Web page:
• imported these two files into AE and was able to see individual steps in the gradient incrementing by 1, however a few steps were missing, obviously due to compressing to 709 and back to RGB.
            • So it appears that MC5 is able to maintain 10-bit footage in and out.
            • {However, the Color Correction tool only displays at 8-bit:}
              • While in CC mode I droped the saturation to -100 and switched to full screen mode which made the banding much easier to see.  Then I switched between Yellow, Green/Yellow, Green and Green(10) quality modes.  This clearly made a difference but even in Green(10) the banding was there.  The Y waveform showed the stair steps nicely, especially in full screen mode.  This also showed that in Green vs. Green(10) a few extra steps were added back in but you were nowhere close to seeing the approx. 100 steps that were there.
              • I had heard there was a way to switch to 10-bit mode in CC, but no one has revealed how.  This would seem to limit the ability of CC mode when working with 10-bit video.  IMHO you really need to see 10-bit values to know how you are effecting 10-bit video.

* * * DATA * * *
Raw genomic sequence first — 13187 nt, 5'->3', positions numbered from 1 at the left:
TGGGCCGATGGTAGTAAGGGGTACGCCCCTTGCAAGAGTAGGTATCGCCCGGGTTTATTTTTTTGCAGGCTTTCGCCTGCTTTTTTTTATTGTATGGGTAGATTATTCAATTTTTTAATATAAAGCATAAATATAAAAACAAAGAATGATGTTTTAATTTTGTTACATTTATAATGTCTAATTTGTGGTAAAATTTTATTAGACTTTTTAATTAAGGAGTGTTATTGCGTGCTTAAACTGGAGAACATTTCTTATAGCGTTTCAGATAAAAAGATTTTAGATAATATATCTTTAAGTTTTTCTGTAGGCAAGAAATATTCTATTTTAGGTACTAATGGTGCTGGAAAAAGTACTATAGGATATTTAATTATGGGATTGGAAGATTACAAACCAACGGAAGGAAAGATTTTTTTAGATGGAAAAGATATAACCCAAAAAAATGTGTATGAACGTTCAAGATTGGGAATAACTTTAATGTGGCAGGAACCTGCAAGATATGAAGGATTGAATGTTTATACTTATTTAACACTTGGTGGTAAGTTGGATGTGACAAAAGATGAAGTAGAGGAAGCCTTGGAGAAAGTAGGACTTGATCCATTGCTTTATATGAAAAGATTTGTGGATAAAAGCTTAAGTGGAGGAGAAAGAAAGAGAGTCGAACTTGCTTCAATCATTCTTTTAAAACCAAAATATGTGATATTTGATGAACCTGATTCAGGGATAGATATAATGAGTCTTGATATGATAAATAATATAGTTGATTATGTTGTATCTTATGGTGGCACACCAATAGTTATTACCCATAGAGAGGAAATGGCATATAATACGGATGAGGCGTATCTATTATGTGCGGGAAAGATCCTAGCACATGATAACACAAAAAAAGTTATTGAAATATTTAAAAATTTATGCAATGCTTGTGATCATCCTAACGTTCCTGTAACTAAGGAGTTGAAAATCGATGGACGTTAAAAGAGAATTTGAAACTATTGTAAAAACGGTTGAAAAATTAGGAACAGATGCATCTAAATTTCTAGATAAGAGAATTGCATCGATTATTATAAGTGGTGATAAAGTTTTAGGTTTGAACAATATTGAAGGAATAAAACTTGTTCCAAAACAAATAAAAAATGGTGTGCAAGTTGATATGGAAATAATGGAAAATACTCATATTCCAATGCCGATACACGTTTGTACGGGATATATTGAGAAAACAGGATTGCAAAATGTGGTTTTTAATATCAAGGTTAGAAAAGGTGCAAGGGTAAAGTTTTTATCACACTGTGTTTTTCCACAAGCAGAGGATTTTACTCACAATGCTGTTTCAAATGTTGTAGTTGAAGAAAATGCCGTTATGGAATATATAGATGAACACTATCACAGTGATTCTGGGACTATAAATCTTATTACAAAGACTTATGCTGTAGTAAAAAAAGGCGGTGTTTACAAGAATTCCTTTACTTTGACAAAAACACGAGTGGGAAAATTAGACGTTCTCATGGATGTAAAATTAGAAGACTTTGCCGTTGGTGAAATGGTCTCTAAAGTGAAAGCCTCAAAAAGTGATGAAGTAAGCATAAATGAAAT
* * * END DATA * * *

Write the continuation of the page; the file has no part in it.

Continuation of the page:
• {Re the Atomos Ninja & Samurai}
      • I just got my ninja and to my surprise MC5.5 will not AMA link to 1080 clips!!! The linked clips are just a mess of streached images and scanlines! It will however work with 720 clips just fine. (Sept 2011)
      • As far as I could see after a quick preliminary research no timecode (or at least no way to set and lock timecode).
      • Samurai (will have) Timecode and genlock amongst other things.
  • (2011)
    • (repaired text) …it appears that the DNxHD Quicktime codec does not function properly outside of Composer so there is no way to make real 10 bit DNxHD X Quicktime files elsewhere.

Apple (ProRes & FCP):

  • All ProRes formats handle 10-bit:
  • , a discussion dating back to 2003 (possibly obsolete (?) but even if so then still useful as a question-prompter)
    • << if you capture in 10 bit and do cuts only the material will stay 10 bit; but if you apply any kind of effect, it gets knnocked down to 8 bit. FCP and all NLE’s (I think) are 8 bit. Theres hope for the future. >>
    • << Some NLE systems are 10-Bit through and through for the most part those systems are pretty expensive. >>
      • << Combustion, Digital Fusion, and Shake are able to work with 32 bit per channel files. >>
    • <<
      • Every component of FCP that does not require rendering already supports any bit depth you throw at it.
      • You can capture in 8, 10 or 16 bit (10 or 16 bit require Kona, Cinewave or Decklink); you can capture standard or Hi definition.
      • You can edit in 8, 10, or 16 bit; you can add real time 8 or 10 bit effects (no hardware supports 16 bit in real time afaik). You can add titles in real time in 8 or 10 bit.
      • You can export in 8, 10 or 16 bit an edited timeline.
      • As long as you do not render you stay in the native bit depth of the capture.
      • It’s always been that way. Only the render “engine” is limited to 8 bit 4:2:2 colorspace.
    • xx
  • x

Migrating Media (and Projects) from FCP to Avid: